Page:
The SCA protocols are the result of the same efforts at this time and only one year (2004) after the launch of the q-program, the Specialty coffee Association published The coffee cupper’s handbook. Both programs have the same theoretical background.

Generally speaking, it is a system for scoring coffee on a scale up to 100 points by adding up a series of individual scores for major quality aspects such as acidity or flavor. The scores shall be complemented by a literal description of the coffee such as flavor notes or remarks on the balance.

Regardless of the individual aspects of this score sheet, what got stuck with everyone, and what has become a standard in our industry is the final score of a coffee. If I told you we have some 90 point scoring coffees available, you wouldn’t hesitate to order some samples.

Scores have become synonyms for quality and therefore the value of a coffee.

But there are multiple ways to achieve this final rating as a number of score sheets has been introduced over time. Another very relevant one for coffee tasting is the Cup of Excellence form. CoE is a competition for finding the best coffees of a producing country, followed by an auction of the top 21 coffees. Hence the form has been developed for the purpose of analyzing specialty coffee much more accurately, whereas the SCA form was originally developed to separate specialty from non-specialty grade coffee and to add a rating of the “specialness” to the score. Let’s go a bit more into detail.

The difference becomes clear especially when looking at the right side of the SCA scoresheet.




The categories Uniformity, Clean Cup and Sweetness are the basics in every coffee - regardless of it being commodity or specialty grade. A coffee must have at least some level of sweetness. It has to be consistent (uniform) in how it tastes. Otherwise, you simply wouldn’t know what to do with this coffee. The absence of unclean flavors is self-explaining. What is also important to note is that these attributes are rated only on a yes-or-no base. Over five cupping bowls, how many are clean (uniform, sweet)?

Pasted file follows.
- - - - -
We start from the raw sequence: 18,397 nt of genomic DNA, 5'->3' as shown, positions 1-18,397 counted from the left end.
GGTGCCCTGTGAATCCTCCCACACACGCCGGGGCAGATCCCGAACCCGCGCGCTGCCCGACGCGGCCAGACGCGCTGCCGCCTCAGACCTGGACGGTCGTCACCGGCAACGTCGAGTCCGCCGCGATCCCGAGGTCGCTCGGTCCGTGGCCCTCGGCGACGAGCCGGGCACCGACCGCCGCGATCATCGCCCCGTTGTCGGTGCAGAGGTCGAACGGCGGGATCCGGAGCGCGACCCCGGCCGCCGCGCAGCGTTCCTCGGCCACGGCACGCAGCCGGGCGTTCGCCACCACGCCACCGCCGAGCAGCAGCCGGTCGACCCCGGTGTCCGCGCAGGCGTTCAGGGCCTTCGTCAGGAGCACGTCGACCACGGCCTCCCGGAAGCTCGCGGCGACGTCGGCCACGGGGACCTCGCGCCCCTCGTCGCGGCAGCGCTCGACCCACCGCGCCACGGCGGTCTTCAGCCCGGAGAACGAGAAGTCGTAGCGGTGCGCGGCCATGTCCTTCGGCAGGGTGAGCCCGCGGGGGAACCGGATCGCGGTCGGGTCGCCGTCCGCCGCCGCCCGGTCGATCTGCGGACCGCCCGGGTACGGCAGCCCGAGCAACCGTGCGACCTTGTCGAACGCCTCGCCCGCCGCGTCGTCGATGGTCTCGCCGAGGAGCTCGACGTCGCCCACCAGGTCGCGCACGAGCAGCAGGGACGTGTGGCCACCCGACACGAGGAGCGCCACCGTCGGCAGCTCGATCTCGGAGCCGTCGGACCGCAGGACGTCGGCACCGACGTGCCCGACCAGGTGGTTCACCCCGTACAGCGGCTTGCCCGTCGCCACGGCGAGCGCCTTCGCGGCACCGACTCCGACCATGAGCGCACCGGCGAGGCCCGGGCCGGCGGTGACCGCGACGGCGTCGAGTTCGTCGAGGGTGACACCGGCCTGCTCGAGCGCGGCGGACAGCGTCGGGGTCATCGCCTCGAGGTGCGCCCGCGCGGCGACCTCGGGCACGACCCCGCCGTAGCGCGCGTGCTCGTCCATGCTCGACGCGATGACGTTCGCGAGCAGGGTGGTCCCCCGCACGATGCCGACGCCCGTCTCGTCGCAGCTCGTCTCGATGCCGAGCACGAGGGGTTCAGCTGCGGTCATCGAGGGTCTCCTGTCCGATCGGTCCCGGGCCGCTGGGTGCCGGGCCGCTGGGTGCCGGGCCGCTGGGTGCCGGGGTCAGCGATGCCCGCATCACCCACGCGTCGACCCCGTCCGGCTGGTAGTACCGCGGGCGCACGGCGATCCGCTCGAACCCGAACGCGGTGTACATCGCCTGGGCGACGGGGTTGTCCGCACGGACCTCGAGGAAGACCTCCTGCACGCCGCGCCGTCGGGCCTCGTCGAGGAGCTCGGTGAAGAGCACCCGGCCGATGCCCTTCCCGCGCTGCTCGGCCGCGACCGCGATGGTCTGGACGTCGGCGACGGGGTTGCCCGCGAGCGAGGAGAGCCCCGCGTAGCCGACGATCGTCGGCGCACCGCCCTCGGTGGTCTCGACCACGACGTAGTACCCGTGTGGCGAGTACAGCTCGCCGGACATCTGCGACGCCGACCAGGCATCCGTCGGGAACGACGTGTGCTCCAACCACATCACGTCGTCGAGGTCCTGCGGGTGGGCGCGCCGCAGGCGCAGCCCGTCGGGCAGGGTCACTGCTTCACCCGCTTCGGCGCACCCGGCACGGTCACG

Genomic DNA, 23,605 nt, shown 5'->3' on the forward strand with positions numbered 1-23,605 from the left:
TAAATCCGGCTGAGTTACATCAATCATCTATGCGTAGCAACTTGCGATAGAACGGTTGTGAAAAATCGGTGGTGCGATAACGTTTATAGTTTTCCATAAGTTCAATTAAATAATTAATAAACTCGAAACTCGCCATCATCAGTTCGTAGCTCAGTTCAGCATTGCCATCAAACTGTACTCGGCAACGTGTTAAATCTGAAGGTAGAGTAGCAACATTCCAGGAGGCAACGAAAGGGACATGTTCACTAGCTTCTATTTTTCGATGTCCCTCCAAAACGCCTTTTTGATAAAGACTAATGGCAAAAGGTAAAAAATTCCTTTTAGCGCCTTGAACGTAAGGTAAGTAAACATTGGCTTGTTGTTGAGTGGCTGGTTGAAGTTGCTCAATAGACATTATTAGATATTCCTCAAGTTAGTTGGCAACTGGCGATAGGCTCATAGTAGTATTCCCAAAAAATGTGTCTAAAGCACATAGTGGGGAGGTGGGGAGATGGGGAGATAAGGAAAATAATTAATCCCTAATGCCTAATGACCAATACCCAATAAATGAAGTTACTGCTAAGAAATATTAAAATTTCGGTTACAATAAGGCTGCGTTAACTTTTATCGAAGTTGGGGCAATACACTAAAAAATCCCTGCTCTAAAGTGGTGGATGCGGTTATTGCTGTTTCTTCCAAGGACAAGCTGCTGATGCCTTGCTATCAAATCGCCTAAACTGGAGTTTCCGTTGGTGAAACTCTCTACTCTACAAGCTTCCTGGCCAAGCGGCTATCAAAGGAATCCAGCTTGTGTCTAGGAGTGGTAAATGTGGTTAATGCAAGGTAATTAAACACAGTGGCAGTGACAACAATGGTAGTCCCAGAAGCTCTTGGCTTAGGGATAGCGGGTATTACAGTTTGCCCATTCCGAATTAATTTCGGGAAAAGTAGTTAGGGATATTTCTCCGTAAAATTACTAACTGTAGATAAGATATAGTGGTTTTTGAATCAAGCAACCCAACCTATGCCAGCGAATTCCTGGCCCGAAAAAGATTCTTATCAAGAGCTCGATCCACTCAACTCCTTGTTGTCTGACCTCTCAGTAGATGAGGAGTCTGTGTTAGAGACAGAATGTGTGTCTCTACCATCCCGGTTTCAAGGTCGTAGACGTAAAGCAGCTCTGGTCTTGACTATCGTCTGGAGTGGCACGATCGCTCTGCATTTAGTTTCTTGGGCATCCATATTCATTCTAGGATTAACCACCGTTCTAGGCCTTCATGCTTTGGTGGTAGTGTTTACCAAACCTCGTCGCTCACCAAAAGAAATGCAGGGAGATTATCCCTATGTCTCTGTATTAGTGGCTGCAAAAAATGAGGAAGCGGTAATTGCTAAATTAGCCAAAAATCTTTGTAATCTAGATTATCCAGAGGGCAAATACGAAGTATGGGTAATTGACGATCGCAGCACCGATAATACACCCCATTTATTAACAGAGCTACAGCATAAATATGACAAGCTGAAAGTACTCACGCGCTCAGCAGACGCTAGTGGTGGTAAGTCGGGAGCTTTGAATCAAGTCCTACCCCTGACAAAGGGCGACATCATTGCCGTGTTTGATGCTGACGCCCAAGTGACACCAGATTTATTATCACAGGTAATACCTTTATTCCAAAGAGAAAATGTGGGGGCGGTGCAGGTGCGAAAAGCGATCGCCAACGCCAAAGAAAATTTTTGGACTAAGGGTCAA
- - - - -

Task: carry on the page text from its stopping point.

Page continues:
Now let’s have a look at the CoE sheet as a rating system that zooms much further into the coffee as it is already assured that the coffee is uniform, sweet and relatively clean.




All categories in this system ask the question: How good is the attribute? It is not enough to say whether or not a certain attribute is present in the cup. It goes deeper into the analyses of how clean or how sweet a coffee is. In addition to that, the chronology of the attributes varies slightly from the SCA form. The classic SCA form argues that aromas and flavors are most elevated at high temperatures. Thus, these attributes must be scores in the beginning. For the aroma itself, this is true of course, as we build the score from the dry fragrance, the smell of the crust and when it is wet. In distinct specialty, flavor and aftertaste tend to change a lot while cooling. It is rather difficult to get the full flavor spectrum within the first rounds of slurping.

The Cup of Excellence sheet pays a contribution to this fact and therefore puts flavor and aftertaste further towards the end of the sheet.

According to this sheet, what should be looked at first is possible defects and the cleanliness of the cup in general, which makes a whole lot of sense. Before analyzing the positive aspects of a coffee, one must confront what is possibly blocking the view. This can be anything from pungent phenolic notes (not in Cup of Excellence of course, but generally speaking) to hints of woody, papery tones.

But enough of the fussy details! Because despite all the differences in the coffee score sheets throughout the world, there are some common truths of what really matters in a cup of coffee. We call them “The Big 3”. Wrapping your head around these core values will give you a profound base for cupping with literally any scoresheet!

In the next blog post, we will go deeper into the rabbit hole of coffee tasting and explain these essentials of the coffee profile. 

Meanwhile, what is your biggest hassle when cupping coffee? Let us know in the comments below.